FDA GMP Inspectors Cite 70% of Dietary Supplement Firmshttp://www.naturalproductsinsider.com/n ... ement.aspx
During a three-year period, federal inspectors have cited seven out of 10 facilities that make dietary supplements for violating regulations intended to ensure products are safe and contain the ingredients that are listed on the labels.
A total 444 out of 626 inspections for cGMPs (current Good Manufacturing Practices) resulted in the issuance of a "Form 483," according to data Natural Products INSIDER obtained through a Freedom of Information Act (FOIA) request.
Those firms that received Form 483s from fiscal year 2010 to 2012 were cited for an average of seven "observations," such as failure to keep a facility sanitary, possess the equivalent of a recipe (known as a master manufacturing record [MMR]), or verify the identity of ingredients.
Some firms received as few as two observations, while one company was cited in fiscal year 2012 for 58 violations. A portion of the observations may reflect infractions other than cGMP violations, such as failure to comply with food cGMPs and neglect to report to FDA "serious adverse events" as required under federal law.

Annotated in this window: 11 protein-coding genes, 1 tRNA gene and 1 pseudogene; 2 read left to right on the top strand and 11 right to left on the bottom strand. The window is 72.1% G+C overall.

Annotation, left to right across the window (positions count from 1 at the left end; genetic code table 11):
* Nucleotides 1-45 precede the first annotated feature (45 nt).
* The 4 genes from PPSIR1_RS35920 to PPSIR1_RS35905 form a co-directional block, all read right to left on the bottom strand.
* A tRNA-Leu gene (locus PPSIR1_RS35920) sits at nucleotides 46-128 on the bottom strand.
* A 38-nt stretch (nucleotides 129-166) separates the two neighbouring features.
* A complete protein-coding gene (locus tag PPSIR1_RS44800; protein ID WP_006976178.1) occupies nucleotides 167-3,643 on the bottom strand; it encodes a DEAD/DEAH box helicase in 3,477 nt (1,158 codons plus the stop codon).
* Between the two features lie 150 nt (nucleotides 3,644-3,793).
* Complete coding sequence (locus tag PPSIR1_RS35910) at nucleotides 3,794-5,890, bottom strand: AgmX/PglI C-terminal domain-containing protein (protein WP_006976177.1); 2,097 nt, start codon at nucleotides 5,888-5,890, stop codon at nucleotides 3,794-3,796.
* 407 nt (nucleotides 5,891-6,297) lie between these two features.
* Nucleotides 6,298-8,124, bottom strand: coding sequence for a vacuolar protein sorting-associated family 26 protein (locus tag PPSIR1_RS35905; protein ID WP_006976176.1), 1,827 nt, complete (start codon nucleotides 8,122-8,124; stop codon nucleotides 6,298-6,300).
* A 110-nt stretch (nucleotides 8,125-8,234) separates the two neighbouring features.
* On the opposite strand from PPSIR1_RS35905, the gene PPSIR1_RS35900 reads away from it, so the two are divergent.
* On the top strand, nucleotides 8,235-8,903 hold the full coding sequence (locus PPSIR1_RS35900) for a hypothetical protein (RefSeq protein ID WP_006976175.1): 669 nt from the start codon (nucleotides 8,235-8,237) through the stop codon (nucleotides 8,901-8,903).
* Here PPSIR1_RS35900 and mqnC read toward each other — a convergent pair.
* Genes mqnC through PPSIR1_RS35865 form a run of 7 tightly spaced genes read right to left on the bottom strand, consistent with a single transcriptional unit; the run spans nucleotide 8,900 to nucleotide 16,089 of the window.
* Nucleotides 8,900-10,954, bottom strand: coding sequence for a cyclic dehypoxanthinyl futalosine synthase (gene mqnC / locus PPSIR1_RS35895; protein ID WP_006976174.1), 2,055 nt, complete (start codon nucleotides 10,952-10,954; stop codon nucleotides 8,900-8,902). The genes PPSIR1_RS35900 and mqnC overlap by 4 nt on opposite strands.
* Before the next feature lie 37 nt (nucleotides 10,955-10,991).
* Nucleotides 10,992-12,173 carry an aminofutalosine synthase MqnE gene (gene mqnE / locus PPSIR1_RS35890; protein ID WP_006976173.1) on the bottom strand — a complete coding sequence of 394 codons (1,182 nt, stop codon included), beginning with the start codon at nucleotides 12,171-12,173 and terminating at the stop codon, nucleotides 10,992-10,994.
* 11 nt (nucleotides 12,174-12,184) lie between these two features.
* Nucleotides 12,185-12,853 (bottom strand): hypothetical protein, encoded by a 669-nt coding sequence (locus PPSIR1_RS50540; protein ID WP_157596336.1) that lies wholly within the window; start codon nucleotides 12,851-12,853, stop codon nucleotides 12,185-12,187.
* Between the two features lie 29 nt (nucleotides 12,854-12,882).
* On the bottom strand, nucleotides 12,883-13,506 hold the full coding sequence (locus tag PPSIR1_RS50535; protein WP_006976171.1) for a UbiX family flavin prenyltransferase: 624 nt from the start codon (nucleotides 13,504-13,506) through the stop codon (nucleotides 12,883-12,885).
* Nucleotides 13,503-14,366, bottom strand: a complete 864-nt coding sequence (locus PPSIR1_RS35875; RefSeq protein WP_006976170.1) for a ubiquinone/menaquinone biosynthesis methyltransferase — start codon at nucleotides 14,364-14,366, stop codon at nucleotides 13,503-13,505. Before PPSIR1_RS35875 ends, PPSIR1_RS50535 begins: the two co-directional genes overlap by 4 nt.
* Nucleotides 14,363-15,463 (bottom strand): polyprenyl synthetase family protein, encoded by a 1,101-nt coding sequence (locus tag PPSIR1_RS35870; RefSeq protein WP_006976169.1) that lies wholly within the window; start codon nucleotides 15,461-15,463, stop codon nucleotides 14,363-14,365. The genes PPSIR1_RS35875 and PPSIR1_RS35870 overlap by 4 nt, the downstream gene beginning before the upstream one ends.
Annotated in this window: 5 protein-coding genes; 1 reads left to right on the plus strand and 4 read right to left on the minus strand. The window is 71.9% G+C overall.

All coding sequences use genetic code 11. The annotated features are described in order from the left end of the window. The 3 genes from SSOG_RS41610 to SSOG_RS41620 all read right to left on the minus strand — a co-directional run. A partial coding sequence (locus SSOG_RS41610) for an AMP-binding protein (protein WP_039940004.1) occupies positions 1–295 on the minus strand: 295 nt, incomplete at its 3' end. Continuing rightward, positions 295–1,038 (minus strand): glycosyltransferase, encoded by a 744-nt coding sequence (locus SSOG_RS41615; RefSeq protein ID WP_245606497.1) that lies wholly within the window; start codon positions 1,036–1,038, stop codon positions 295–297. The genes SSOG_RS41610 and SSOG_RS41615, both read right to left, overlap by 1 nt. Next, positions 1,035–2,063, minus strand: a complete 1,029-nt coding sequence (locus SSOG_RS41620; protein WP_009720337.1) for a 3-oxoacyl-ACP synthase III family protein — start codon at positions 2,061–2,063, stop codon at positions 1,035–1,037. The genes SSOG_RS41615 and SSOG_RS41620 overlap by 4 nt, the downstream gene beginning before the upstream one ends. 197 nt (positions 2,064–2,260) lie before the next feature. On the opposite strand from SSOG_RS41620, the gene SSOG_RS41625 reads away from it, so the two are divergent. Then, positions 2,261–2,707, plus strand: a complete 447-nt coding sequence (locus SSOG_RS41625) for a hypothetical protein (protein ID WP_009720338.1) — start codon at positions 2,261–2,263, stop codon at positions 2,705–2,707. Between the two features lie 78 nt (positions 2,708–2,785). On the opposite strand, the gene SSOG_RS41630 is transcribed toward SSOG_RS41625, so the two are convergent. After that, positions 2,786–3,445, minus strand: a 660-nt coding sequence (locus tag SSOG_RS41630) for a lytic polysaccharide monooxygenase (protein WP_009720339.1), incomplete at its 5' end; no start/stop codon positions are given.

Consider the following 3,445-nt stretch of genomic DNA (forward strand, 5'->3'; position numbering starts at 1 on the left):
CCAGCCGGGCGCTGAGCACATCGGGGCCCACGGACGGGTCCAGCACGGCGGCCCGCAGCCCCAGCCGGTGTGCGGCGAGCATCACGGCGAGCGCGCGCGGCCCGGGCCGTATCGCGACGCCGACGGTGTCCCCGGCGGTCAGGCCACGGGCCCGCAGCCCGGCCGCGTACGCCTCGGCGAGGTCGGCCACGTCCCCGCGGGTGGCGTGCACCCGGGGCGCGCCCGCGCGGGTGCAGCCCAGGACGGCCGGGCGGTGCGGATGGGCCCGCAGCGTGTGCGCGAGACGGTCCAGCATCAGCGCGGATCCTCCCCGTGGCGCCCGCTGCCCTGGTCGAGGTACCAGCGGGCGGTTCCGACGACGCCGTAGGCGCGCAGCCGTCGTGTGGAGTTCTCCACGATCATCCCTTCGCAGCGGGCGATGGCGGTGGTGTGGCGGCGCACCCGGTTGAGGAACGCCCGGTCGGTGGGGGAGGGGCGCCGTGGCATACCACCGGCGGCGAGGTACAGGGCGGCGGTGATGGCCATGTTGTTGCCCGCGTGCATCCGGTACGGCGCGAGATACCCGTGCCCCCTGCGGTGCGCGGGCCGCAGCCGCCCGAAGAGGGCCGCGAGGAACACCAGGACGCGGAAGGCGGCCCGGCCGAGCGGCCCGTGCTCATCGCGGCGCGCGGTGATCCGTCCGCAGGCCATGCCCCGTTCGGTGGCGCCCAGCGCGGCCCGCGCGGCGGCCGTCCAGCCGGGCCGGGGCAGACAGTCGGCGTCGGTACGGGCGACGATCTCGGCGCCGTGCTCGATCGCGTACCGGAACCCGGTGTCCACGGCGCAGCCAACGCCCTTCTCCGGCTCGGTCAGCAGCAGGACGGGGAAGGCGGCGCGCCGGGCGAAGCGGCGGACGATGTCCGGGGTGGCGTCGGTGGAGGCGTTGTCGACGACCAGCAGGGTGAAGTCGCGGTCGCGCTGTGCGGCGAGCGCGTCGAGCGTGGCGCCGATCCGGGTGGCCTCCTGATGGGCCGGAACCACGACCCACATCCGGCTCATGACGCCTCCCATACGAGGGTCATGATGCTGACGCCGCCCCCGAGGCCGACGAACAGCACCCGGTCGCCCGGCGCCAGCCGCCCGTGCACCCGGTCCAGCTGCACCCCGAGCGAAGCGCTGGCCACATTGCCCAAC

In fiscal year 2012—the 12-month period ending Sept. 30, 2012—253 of the 361 firms FDA inspected received Form 483s. One hundred and eight firms, or roughly 30 percent of the companies inspected, did not receive this document, reflecting the agency's view that they were following the regulations.
One Third of Cases Result in "Official Action"
FDA expects firms that receive a Form 483 to make the necessary changes in order to comply with the cGMPs. But in fiscal year 2012, FDA classified 116 firms as "official action," initiating such actions as sending them a warning letter, according to a presentation from the agency.
Such an "official action" classification following an inspection "occurs when significant objectionable conditions or practices were found and regulatory action is warranted to address the establishment's lack of compliance with statute(s) or regulation(s)," according to a separate FDA document posted online.
The article continues